OCR Tells Covered Entities to Prepare for Hurricanes and Other Natural Disasters

Hospitals in the states of Louisiana and Texas needed to make sure medical services are provided through the duration of and right after Hurricane Harvey, without breaking the HIPAA Rules. Questions were brought up regarding when it is allowed to share patient data with the patient’s family, emergency services and the media and how the Privacy Rule apply in emergency cases. The Department of Health and Human Services’ Office for Civil Rights replied by providing guidance to covered entities about the HIPAA Privacy Rule and the sharing of patient health data during emergency cases to help healthcare providers safeguard patient privacy and refrain from breaking the HIPAA Rules. Permitted disclosures are described in this pdf file.

After hurricane Harvey comes hurricane Irma, then hurricane Jose. Hospitals in many areas of the U.S. need to deal with the storm and its consequences and still adhere to the HIPAA Rules. OCR reminded covered entities that they need to prepare. OCR stated that the HIPAA Privacy Rule was meticulously put together to make sure that in emergency scenarios, healthcare providers can safeguard patient privacy while sharing individually identifiable health data.

OCR likewise reconfirmed that even during emergency circumstances, the HIPAA Security Rule is not revoked and preparing for disasters is important. HIPAA-covered entities as well as business associates need to follow techniques to make sure ePHI is safe all the time and the confidentiality, availability and integrity of ePHI is not put at risk. In times of an emergency, ePHI should be accessible, that means covered entities need to make plans for all situations so that patient health data are always accessible.

OCR mentioned the requirement of the HIPAA Security Rule – § 164.308(a)(7) that contingency plans should have a data backup plan, emergency mode operation plan and disaster recovery plan. These are all needed components of the HIPAA Security Rule.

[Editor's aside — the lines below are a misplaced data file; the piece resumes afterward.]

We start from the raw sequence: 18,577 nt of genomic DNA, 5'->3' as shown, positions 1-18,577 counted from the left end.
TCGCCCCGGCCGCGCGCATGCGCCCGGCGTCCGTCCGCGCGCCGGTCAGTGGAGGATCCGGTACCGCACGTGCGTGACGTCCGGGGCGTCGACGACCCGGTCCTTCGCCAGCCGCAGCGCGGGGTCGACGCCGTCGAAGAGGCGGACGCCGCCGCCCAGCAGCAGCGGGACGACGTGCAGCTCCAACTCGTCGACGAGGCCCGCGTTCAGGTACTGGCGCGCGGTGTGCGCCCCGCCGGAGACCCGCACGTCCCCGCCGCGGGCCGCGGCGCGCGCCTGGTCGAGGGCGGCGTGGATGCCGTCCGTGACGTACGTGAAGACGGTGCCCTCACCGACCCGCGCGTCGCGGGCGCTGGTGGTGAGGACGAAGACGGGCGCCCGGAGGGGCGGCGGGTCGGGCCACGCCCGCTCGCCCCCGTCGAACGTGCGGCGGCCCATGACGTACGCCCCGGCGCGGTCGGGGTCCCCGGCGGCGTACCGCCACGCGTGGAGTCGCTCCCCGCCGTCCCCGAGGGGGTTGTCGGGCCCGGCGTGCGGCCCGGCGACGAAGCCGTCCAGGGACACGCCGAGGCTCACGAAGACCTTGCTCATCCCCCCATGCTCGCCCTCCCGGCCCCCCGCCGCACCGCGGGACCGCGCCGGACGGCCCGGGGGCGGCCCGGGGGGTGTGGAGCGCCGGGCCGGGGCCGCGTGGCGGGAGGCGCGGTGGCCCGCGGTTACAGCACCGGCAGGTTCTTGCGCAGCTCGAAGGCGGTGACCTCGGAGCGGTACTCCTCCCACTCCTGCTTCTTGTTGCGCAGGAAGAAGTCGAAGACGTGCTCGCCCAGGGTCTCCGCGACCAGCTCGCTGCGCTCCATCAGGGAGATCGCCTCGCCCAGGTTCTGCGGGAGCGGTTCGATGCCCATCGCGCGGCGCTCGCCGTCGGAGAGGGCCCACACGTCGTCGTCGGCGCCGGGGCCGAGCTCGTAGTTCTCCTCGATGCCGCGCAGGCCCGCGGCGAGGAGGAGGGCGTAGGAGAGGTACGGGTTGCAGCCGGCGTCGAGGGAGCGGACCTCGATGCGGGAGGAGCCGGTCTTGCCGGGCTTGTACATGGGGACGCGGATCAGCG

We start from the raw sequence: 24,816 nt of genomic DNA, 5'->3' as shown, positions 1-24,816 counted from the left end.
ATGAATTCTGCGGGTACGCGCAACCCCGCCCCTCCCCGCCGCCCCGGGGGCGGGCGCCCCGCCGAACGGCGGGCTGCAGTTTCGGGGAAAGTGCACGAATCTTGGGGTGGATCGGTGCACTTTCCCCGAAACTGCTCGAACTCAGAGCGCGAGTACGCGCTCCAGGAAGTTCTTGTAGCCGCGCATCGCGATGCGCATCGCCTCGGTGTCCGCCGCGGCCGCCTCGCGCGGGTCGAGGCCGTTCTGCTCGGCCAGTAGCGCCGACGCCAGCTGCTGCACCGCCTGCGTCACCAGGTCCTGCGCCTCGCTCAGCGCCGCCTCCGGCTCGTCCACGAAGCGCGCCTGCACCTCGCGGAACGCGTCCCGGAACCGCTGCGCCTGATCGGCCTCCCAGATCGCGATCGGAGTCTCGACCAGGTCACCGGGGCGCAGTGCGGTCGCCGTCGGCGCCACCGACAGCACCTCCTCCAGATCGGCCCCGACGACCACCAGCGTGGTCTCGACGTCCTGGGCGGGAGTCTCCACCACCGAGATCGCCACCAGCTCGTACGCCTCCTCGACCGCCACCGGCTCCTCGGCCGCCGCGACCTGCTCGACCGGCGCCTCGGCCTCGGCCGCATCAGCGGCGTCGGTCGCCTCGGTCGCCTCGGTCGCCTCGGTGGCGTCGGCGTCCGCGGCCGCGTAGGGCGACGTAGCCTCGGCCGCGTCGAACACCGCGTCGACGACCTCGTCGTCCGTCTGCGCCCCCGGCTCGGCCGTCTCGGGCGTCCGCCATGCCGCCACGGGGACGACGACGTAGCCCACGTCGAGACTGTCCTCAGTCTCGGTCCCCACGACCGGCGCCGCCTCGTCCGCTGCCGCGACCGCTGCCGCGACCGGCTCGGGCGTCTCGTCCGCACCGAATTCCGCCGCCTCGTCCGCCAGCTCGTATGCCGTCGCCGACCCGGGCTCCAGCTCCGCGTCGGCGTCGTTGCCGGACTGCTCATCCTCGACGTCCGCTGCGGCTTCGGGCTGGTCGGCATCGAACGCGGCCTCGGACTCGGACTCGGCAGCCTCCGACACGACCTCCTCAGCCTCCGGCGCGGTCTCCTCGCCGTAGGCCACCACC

The data backup plan ought to create and maintain retrievable, exact copies of ePHI. The disaster recovery plan should be sure that any data lost in a natural disaster or emergency could be restored from backup copies. Procedures should be established, and executed as required so that data could be immediately restored. While in emergency mode, security procedures to safeguard ePHI should be maintained, even in the event of power failures and technical problems.

Additionally, there are two addressable prerequisites: 1. testing and modification procedures and 2. application and data criticality analysis. Covered entities must regularly test their contingency plans and modify them as required to make sure they are effective in emergency circumstances. Covered entities must also choose software apps that store, manage or transfer ePHI, and evaluate how crucial each is to meeting business needs. Priorities ought to be established for data backup, emergency procedures, and disaster recovery.


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OCR promoted an interactive decision tool on its HHS website which was developed to assist healthcare companies get ready for the worst and determine how the HIPAA Rules are applied in emergency cases.

Although the reminders were given particularly for guiding covered entities in preparing for the coming of hurricane Irma, covered entities that are not affected should also be prepared worst situations.

About Liam Johnson
Liam Johnson has produced articles about HIPAA for several years. He has extensive experience in healthcare privacy and security. With a deep understanding of the complex legal and regulatory landscape surrounding patient data protection, Liam has dedicated his career to helping organizations navigate the intricacies of HIPAA compliance. Liam focusses on the challenges faced by healthcare providers, insurance companies, and business associates in complying with HIPAA regulations. Liam has been published in leading healthcare publications, including The HIPAA Journal. Liam was appointed Editor-in-Chief of The HIPAA Guide in 2023. Contact Liam via LinkedIn: https://www.linkedin.com/in/liamhipaa/